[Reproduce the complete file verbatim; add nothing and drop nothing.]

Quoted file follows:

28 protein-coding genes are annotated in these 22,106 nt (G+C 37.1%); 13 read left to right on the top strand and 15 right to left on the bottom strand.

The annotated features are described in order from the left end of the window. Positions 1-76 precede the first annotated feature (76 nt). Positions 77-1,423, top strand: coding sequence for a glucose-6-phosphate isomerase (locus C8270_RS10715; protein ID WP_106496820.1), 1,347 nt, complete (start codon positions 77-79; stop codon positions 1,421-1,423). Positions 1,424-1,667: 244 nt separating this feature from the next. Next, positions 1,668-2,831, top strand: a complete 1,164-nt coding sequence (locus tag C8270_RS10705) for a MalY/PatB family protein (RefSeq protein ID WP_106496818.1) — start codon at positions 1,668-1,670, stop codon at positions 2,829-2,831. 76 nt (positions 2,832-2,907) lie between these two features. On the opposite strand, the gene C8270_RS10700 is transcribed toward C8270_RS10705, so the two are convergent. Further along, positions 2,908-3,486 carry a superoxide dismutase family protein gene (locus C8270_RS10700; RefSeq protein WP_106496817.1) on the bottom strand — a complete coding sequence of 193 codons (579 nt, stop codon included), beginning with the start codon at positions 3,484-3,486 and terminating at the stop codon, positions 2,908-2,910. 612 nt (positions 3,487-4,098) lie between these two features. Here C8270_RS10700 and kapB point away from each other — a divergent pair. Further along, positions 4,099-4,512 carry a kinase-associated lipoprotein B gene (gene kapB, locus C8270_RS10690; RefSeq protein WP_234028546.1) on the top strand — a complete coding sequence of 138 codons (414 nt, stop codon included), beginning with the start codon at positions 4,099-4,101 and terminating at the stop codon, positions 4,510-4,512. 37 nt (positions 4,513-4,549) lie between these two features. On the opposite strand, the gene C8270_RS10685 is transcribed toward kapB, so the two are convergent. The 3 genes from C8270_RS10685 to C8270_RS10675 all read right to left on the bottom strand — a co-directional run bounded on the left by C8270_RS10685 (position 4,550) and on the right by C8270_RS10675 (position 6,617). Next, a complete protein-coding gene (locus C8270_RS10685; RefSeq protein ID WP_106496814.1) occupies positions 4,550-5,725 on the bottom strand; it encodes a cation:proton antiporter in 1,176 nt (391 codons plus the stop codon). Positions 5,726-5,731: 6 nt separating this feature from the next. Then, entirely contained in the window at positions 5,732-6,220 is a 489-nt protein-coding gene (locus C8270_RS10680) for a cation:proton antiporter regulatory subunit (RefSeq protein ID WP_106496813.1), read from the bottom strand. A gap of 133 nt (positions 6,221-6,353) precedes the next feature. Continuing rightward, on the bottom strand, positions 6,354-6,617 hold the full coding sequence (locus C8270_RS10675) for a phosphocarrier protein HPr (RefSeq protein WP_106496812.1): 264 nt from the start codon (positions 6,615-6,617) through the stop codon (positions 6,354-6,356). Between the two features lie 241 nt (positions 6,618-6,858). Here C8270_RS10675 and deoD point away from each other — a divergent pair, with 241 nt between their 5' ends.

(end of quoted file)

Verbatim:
28 protein-coding genes are annotated in these 22,106 nt (G+C 37.1%); 13 read left to right on the top strand and 15 right to left on the bottom strand.

The annotated features are described in order from the left end of the window. Positions 1-76 precede the first annotated feature (76 nt). Positions 77-1,423, top strand: coding sequence for a glucose-6-phosphate isomerase (locus C8270_RS10715; protein ID WP_106496820.1), 1,347 nt, complete (start codon positions 77-79; stop codon positions 1,421-1,423). Positions 1,424-1,667: 244 nt separating this feature from the next. Next, positions 1,668-2,831, top strand: a complete 1,164-nt coding sequence (locus tag C8270_RS10705) for a MalY/PatB family protein (RefSeq protein ID WP_106496818.1) — start codon at positions 1,668-1,670, stop codon at positions 2,829-2,831. 76 nt (positions 2,832-2,907) lie between these two features. On the opposite strand, the gene C8270_RS10700 is transcribed toward C8270_RS10705, so the two are convergent. Further along, positions 2,908-3,486 carry a superoxide dismutase family protein gene (locus C8270_RS10700; RefSeq protein WP_106496817.1) on the bottom strand — a complete coding sequence of 193 codons (579 nt, stop codon included), beginning with the start codon at positions 3,484-3,486 and terminating at the stop codon, positions 2,908-2,910. 612 nt (positions 3,487-4,098) lie between these two features. Here C8270_RS10700 and kapB point away from each other — a divergent pair. Further along, positions 4,099-4,512 carry a kinase-associated lipoprotein B gene (gene kapB, locus C8270_RS10690; RefSeq protein WP_234028546.1) on the top strand — a complete coding sequence of 138 codons (414 nt, stop codon included), beginning with the start codon at positions 4,099-4,101 and terminating at the stop codon, positions 4,510-4,512. 37 nt (positions 4,513-4,549) lie between these two features. On the opposite strand, the gene C8270_RS10685 is transcribed toward kapB, so the two are convergent. The 3 genes from C8270_RS10685 to C8270_RS10675 all read right to left on the bottom strand — a co-directional run bounded on the left by C8270_RS10685 (position 4,550) and on the right by C8270_RS10675 (position 6,617). Next, a complete protein-coding gene (locus C8270_RS10685; RefSeq protein ID WP_106496814.1) occupies positions 4,550-5,725 on the bottom strand; it encodes a cation:proton antiporter in 1,176 nt (391 codons plus the stop codon). Positions 5,726-5,731: 6 nt separating this feature from the next. Then, entirely contained in the window at positions 5,732-6,220 is a 489-nt protein-coding gene (locus C8270_RS10680) for a cation:proton antiporter regulatory subunit (RefSeq protein ID WP_106496813.1), read from the bottom strand. A gap of 133 nt (positions 6,221-6,353) precedes the next feature. Continuing rightward, on the bottom strand, positions 6,354-6,617 hold the full coding sequence (locus C8270_RS10675) for a phosphocarrier protein HPr (RefSeq protein WP_106496812.1): 264 nt from the start codon (positions 6,615-6,617) through the stop codon (positions 6,354-6,356). Between the two features lie 241 nt (positions 6,618-6,858). Here C8270_RS10675 and deoD point away from each other — a divergent pair, with 241 nt between their 5' ends.